The Question of the Necessity of Good Works (1): A Proper Starting Point
Reformed Free Publishing Association
The question of the necessity of good works is now bedeviling the Protestant Reformed Churches. Specifically, the issue is the question of the necessity of good works in relation to the believer’s experience of salvation. Consistories, several classes, and two synods of these churches have had to speak to this question as the result of numerous appeals and protests from various members of the churches. In all of those decisions the connection of this question with the truth and confession of the gospel of grace has been the issue. The importance of the question, then, hardly needs to be further demonstrated. At stake in the answer these churches give to that question is the very confession and maintenance of the truth of the gospel of grace. Because the gospel of grace is at stake in the answer to this question, so also are denominational life and death, a standing or falling church, and souls.
The question of the necessity of good works in the elect sinner’s salvation belongs to the area of doctrine known as soteriology. In soteriology the church and believer confess the truth of the application to the elect sinner of the salvation that Christ merited for that sinner at the cross. This application of salvation is the work of God’s grace by the operation of the Holy Spirit, so that the elect sinner enjoys that salvation in his conscience and experience. The elect sinner is redeemed at the cross of Jesus Christ, so that by that perfect sacrifice the believer is made perfect forever. Soteriology teaches the truth of how the sinner receives that salvation accomplished at the cross: he is personally united to Christ, regenerated, called, given faith, justified, sanctified, and glorified. In the whole of soteriology the church confesses that from beginning to end, from regeneration to glorification, all of the salvation of the sinner are the work of God’s grace. The salvation of the sinner and the sinner’s experience of salvation is the work of grace. This is as true for regeneration, in which the sinner is wholly passive, as for sanctification, in which God makes the sanctified sinner active so that he walks in all good works. Emphasized in soteriology is the truth that the conscious possession and experience of salvation by the elect sinner are the work of God’s grace alone. Ultimately, no separation can be made between salvation and the experience of salvation. The salvation of the elect sinner is a salvation of him really and actually in his own soul, heart, mind, experience, and life.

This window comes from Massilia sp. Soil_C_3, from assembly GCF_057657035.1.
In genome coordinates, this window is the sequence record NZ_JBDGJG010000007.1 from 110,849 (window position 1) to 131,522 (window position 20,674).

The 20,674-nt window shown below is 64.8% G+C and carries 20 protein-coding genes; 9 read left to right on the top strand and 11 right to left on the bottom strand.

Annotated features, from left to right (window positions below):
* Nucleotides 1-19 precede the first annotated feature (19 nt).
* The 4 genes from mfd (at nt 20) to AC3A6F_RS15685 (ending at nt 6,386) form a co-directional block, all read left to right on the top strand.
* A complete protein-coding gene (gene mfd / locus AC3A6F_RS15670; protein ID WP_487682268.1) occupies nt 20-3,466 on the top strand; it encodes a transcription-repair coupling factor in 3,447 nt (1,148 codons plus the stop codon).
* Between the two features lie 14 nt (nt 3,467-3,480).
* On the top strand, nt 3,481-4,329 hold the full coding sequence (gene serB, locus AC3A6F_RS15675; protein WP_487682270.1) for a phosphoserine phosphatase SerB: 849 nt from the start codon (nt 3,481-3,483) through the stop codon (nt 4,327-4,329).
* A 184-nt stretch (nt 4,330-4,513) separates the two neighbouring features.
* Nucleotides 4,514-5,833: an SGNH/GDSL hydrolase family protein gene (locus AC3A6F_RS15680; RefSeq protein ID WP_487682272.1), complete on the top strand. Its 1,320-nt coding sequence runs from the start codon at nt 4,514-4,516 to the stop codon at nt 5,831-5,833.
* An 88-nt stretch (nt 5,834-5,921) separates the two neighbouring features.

The question of the necessity of good works cannot be asked any better than the Heidelberg Catechism asks it in Lord’s Day 32: “Since we are delivered from our misery merely of grace, through Christ, without any merit of ours, why must we still do good works?” The question is, what is the necessity of good works for the saved and delivered sinner who is redeemed and delivered from his misery without any merit, which is to say without any works of his own?
The answer to this question must begin at a proper starting point. That proper starting point is the doctrine of justification by faith alone. Any attempt to answer this question apart from this proper starting point is bound to fail, as well as create confusion and allow false doctrine to go unchallenged. Any attempt to answer this question without mentioning or addressing the relationship of the necessity of good works to the doctrine of justification by faith alone opens itself up to the charge either of ignorance of the issues involved and of the current controversy in the Reformed church world over these very issues, or of complicity with the current trend in Reformed churches to answer the question by resorting to the federal vision’s answer that works are necessary for justification. Any attempt to answer this question must involve a clear and unambiguous statement of the truth of justification by faith alone and of the relationship of one’s answer regarding the necessity of good works to the truth of justification. The Reformed faith in Lord’s Day 32 begins its answer to the question of the necessity of good works with what amounts to a statement of justification by faith alone: “Since then we are delivered from our misery merely of grace, through Christ, without any merit of ours…” No answer to the question of the necessity of good work may transgress this doctrinal boundary. The Reformed church today in seeking to answer the question of the necessity of good works must follow the Heidelberg Catechism in its approach.